• “The union’s lawyer, Richard Brown, has raised red flags over Brimstone executives being in the empowerment component of the deal. ‘They are not new entrants, it’s really just Brimstone fronting,’ he said”;
  • “ ‘I deny that Brimstone is using any individual to front as black empowerment components in respect of the transaction with Viking. Furthermore, the Department of Agriculture, Forestry and Fisheries investigated the risk of fronting in great detail and found that this is not the case when it approved the consortium’s acquisition of Viking’s fishing rights,’ [Brimstone company secretary Tiloshani] Moodley said in written responses”; and
  • “Khaye Nkwanyana, spokesman for Fisheries Minister Senzeni Zokwana, said information about possible fronting by directors of empowerment entities bidding for fishing rights was not relevant in the decision-making process.”

The first quotation, which was the introductory sentence to the article, stated as fact that Brimstone’s executives were directors of “black empowerment front companies”. When read in conjunction with the headline, where the words “BEE front companies” were also used, the reasonable reader could have understood this to mean that fronting, in the sense of the Act mentioned above, was the issue.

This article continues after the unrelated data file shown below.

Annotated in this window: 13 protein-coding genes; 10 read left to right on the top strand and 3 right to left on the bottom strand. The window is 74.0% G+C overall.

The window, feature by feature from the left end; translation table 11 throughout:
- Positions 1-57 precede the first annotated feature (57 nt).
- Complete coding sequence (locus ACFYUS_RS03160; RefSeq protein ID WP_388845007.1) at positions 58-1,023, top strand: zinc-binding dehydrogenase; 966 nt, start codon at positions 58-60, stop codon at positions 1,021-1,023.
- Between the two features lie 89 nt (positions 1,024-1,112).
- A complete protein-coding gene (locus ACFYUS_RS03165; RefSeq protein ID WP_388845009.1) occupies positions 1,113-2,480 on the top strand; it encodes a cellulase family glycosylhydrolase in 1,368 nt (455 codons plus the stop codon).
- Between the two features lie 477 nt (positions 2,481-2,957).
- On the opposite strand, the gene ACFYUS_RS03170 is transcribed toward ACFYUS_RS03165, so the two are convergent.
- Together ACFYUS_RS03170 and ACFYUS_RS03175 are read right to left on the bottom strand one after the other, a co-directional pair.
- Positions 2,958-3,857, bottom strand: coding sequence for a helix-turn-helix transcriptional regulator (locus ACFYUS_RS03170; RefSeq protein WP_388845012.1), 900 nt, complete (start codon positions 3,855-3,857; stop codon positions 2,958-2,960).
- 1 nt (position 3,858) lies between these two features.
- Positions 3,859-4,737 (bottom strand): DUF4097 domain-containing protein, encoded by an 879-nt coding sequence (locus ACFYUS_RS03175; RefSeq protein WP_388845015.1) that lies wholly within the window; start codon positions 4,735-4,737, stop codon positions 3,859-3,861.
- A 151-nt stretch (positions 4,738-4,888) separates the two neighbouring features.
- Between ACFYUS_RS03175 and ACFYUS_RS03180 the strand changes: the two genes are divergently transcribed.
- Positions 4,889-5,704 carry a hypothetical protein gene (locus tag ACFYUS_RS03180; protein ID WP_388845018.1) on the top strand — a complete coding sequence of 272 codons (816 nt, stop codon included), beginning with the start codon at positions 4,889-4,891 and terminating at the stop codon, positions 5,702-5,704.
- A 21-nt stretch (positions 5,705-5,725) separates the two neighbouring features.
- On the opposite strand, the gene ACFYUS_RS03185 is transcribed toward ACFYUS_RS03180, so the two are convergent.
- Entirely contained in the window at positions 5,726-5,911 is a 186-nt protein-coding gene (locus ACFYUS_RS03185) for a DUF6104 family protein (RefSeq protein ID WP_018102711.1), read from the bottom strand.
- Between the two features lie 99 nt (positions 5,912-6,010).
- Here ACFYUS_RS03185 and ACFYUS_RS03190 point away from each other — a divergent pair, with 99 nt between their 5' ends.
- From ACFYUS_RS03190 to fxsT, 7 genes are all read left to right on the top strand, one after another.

At that stage, the intelligent reader might have wondered what kind of fronting was at stake – the one mentioned in the Act, or merely the use of other entities as a front for the transaction. I somehow doubt if the average reader would have pondered the same issue.

Then came Brown’s accusation that Brimstone was “really just fronting”. It is important, as far as context is concerned, at what stage in the story this comment was published – as indeed, the perception that fronting was the issue (and not merely the use of other companies in that process) could have been strengthened by this specific quotation. The question, therefore, was: Would the reasonable reader have understood this accusation in the former, or in the latter context?

I keep in mind that the newspaper’s intention is one thing, while a perception or an understanding of its reportage might be quite another.

So then, this is how the article unfolded, after the introductory statement: